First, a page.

The journalist Alan Foster makes a bet than he can spend one night at the haunted Blackwood Castle. As he learns, the rumors of ghosts at the castle are indeed true. On All Soul's Eve the ... See full summary »
The corpses are piling up at St. Hilda's School for Girls, leaving top cop Michael Rennie with more than the usual suspects. Is the killer Mark Damon? Peeping Tom Luciano Pigozzi? Or ... See full summary »
In the 21st century Ray Peterson, reporter for the Interplanetary News, is assigned to write a story aboard a space station. Tension mounts between Peterson and the station commander, who ... See full summary »
Rik Van Nutter,
The year is 1885, and necrophiliac Dr. Hitchcock likes to drug his wife for sexual funeral games. One day he accidentally administers an overdose and kills her. He leaves his home shattered... See full summary »
26 year old Silvia has it all, but is still discontent, and daydreams about BDSM sex. When her husband is away on a business trip, she goes to a castle outside Rome to work as a secretary. Here she is turned into a slave.
"La Vergine Di Norimberga" (aka. "The Virgin Of Nuremberg"/"Terror Castle") is a wonderfully atmospheric, and delicately demented Gothic gem from genius director Antonio Margheriti, that should appeal to every fan of the uncanny. No true Horror fan or even cineaste in general could possibly deny that the late Margheriti had a great talent to create a Gothic atmosphere. Especially his 1964 masterpiece "Danza Macabra" (aka. "Castle Of Blood"), starring the incomparable Barbara Steele is pure Gothic brilliance and ranks among my personal favorites. While "The Virgin Of Nuremberg" does not quite reach the brilliance of "Castle Of Blood", in my opinion, this is yet another excellent Gothic Tale that no lover of Gothic- and Italian Horror can afford to miss. The film is terrifically set in a medieval castle full of terrible instruments of torture. Mary Hunter (Rosanna Podesta), whose husband Georges Rivière) is the owner of the castle since he has inherited it from his father, awakes one night hearing screams. The castle was once owned by a blood-thirsty judge, and, after four hundred years, the judge suddenly seems to be walking the castle again, craving for blood...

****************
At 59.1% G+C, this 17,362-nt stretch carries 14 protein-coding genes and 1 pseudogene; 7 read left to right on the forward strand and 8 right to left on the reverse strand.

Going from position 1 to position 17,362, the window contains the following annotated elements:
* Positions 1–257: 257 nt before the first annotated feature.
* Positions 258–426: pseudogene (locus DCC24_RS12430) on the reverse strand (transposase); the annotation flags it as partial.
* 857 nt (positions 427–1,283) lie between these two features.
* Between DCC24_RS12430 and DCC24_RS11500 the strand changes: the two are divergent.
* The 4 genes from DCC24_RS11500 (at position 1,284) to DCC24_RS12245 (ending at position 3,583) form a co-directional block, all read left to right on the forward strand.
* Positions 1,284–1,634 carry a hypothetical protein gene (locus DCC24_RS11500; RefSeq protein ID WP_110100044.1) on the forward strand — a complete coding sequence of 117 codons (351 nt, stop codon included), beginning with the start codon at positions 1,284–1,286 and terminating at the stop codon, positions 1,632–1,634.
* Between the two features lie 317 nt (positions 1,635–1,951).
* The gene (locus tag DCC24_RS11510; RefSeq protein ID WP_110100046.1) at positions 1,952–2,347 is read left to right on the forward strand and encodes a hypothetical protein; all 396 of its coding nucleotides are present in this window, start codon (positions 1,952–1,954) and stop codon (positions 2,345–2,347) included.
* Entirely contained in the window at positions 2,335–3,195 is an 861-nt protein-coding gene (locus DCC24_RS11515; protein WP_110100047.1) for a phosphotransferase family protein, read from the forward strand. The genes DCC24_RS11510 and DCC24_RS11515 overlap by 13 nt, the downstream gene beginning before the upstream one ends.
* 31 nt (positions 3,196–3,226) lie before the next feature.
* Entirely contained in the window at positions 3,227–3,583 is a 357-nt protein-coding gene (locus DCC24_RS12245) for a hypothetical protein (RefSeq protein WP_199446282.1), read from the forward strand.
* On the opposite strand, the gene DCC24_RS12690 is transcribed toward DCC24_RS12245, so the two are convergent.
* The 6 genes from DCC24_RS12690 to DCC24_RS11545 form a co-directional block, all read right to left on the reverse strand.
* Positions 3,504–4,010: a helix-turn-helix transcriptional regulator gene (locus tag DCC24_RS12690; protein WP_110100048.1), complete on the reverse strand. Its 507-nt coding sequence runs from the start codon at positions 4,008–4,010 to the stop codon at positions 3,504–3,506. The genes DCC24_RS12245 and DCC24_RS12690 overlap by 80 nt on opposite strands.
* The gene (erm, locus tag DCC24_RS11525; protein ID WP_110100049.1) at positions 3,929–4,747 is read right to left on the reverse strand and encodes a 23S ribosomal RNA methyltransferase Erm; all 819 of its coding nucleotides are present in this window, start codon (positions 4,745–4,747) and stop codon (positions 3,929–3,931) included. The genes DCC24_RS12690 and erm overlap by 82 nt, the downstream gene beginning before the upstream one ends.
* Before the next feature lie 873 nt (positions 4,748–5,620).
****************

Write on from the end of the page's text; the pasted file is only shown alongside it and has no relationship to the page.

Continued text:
The film builds up a wonderfully creepy and yet often beautiful atmosphere from the first minute, the eerie castle-setting, ingenious camera-work and sublime score by the brilliant Riz Ortolani go in hand how it will only be experienced in Gothic tales from the good old days. For the year of its release, 1963, the film has an unusually high gore level, and an enormous nastiness. Horror icon Christopher Lee (as far as I am considered, one of the greatest actors ever) has a small, but great role. Lee is once again outstanding, and my only regret with "The Virgin Of Nuremberg" is that he had not quite a lot of screen-time. The English aka. title, by the way, is not quite 100% accurate. "La Vergine Di Norimberga" does indeed translate as "The Virgin Of Nuremberg", however, it is also the synonym for a gruesome medieval torturing device - the iron maiden. Atmospheric, excellent and very, very creepy, "The Virgin Of Nuremberg" is a Horror experience that no real genre-lover could possibly afford to miss. Films like this one prove that Margheriti was Italy's second only to Mario Bava when it comes Gothic Horror. A must-see for every Italian Horror fan or lover of Gothic greatness.
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